EXAMINER                                                Issue # 62 January 20, 2000

Monitoring Corporate Agribusiness From a Public Interest Perspective

A.V. Krebs


Genetic engineering's once premiere corporate marriage, which not only recently ended in acrimonious separation, but failed to give birth to their sterile progeny --- the terminator seed --- has now occasioned the rejected partner to announce that it is suing its one-time suitor for at least $1 billion in "alimony" payments.

The lawsuit suit, filed by Delta and Pine Land Company in the Bolivar County, Mississippi circuit court contends that the Monsanto Corp. breached a May 8, 1998, agreement to buy the cotton seed company by failing to "use commercially reasonable efforts" to respond to requests from the U.S. Department of Justice's antitrust division when seeking regulatory clearance for the merger.

"We regret having to file this lawsuit, but we had no other choice in order to protect the interests of our company and our shareholders," Roger Malkin, chairman and chief executive of Delta Pine, told the New York Times' Carolyn Koo."At the same time, we will continue to engage in a dialogue with Monsanto and hope to achieve a resolution that is acceptable to both parties."

After announcing a $27 billion all-stock merger with pharmaceuticals firm Pharmacia & Upjohn just days before Monsanto announced on December 20 that it planned to withdraw from the Delta Pine merger and would pay Delta Pine a $81 million breakup fee.

In responding to the suit Monsanto has noted that "for a year and a half, we exercised every reasonable effort and a tremendous amount of time, energy and money to make this merger happen," according to Hendrik Verfaillie, Monsanto president. "After numerous attempts to reach an acceptable compromise with the Department of Justice, we concluded that the department's demands made no sense from a business point of view, and that to accept them would place both Monsanto and Delta and Pine Land at an unfair competitive disadvantage in the marketplace."

The suit, which will not affect existing contractual relationships between Monsanto and Delta Pine, came after two Delta Pine shareholders sued the company's board of directors for not seeking damages from Monsanto in the aftermath of the canceled merger.

"The main concern for the Delta Pine shareholder is that the market for the company in the last 20 months has deteriorated tremendously," analyst Gil Yang of J.P. Morgan pointed out to the Times. "If they had never locked themselves into an agreement with Monsanto, they could have been sold to someone else when the market was more receptive to seed companies. But now the valuations have deteriorated."

As Koo reports those valuations have deteriorated because the agricultural-biotechnology sector "has come under pressure from various environmental organizations in the past year over the production of genetically modified crops."

"That," Yang adds, "combined with the lack of clear-cut synergies so far [in the           agriculture-biotechnology sector] has created a situation where pharmaceutical companies prefer to separate agriculture from pharmaceuticals."


As the next session of the U.S. Congress prepares to consider the question of whether the U.S. will grant to China permanent Normal Trade Relations (NTR) status similar to that currently accorded to other World Trade Organization members, corporate agribusiness prepares a concerted drive to convince legislators that such action would be beneficial.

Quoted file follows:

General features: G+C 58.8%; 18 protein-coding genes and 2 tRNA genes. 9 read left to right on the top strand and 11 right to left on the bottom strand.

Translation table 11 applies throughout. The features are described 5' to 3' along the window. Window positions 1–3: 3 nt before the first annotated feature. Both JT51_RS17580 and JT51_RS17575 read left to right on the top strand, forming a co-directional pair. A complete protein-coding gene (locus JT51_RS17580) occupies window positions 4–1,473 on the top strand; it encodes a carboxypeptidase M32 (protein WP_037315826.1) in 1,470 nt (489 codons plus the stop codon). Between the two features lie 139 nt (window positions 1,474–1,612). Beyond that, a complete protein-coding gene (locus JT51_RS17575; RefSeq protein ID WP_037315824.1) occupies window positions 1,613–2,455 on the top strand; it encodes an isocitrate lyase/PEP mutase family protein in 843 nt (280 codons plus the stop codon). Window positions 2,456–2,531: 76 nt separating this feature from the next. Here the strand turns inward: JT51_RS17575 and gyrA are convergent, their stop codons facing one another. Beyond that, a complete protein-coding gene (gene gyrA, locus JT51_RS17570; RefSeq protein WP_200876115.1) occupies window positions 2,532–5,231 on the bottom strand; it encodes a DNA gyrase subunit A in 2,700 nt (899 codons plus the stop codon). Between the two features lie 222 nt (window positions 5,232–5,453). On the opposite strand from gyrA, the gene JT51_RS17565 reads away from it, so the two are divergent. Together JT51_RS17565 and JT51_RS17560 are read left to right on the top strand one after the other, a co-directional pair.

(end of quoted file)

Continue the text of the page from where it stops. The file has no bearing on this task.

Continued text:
Don't count on it!!!! (see below)

In a January 6, 2000 letter to House Speaker Larry Combest some 68 corporate agribusinesses, their allies and the National Grange stated their belief that "this agreement, if fully and fairly implemented, will create huge opportunities for U.S. agriculture.

"The agreement with China is critically important. It will significantly improve market access for a wide variety of U.S. food and agriculture products, as well as for the tools of agricultural production. Indeed, the tariffs agreed to by China for many of these products are much lower than the corresponding tariffs in countries such as Japan and Korea. The agreement also will obligate China to reform its monopoly state purchasing agencies. It requires China to stop the subsidization of exports - no small feat given the vociferous opposition we face from the European Union and other countries when it comes to the elimination of agricultural export subsidies," they stress.

"With respect to sanitary and phytosanitary matters, a separate bilateral agreement concerning citrus, meat, and wheat resolves important technical issues with China. Finally, WTO membership will require China to play by the same rules and disciplines of the multilateral trading system as the United States. The United States will also have recourse to WTO dispute settlement mechanisms should China not live up to any of its obligations, an avenue of recourse we currently do not have."

They conclude that the agreement "plays an important role in U.S. agriculture's effort to rekindle its exports to Asia. China, our fourth largest trading partner, is broadly recognized as the most important growth market for U.S. agricultural exports. While the United States gains access to its growing market, China does not gain any greater access to the U.S. market under the negotiated agreement, making it a win-win for American agriculture."

The letters was signed by:
Ag Processing Inc.
Agribrands International, Inc.
Agricultural Retailers Association
American Crop Protection Association
American Farm Bureau Federation
American Feed Industry Association
American Frozen Food Institute
American Meat Institute
American Seed Trade Association
American Soybean Association
American Sugar Alliance
Animal Health Institute
Archer Daniels Midland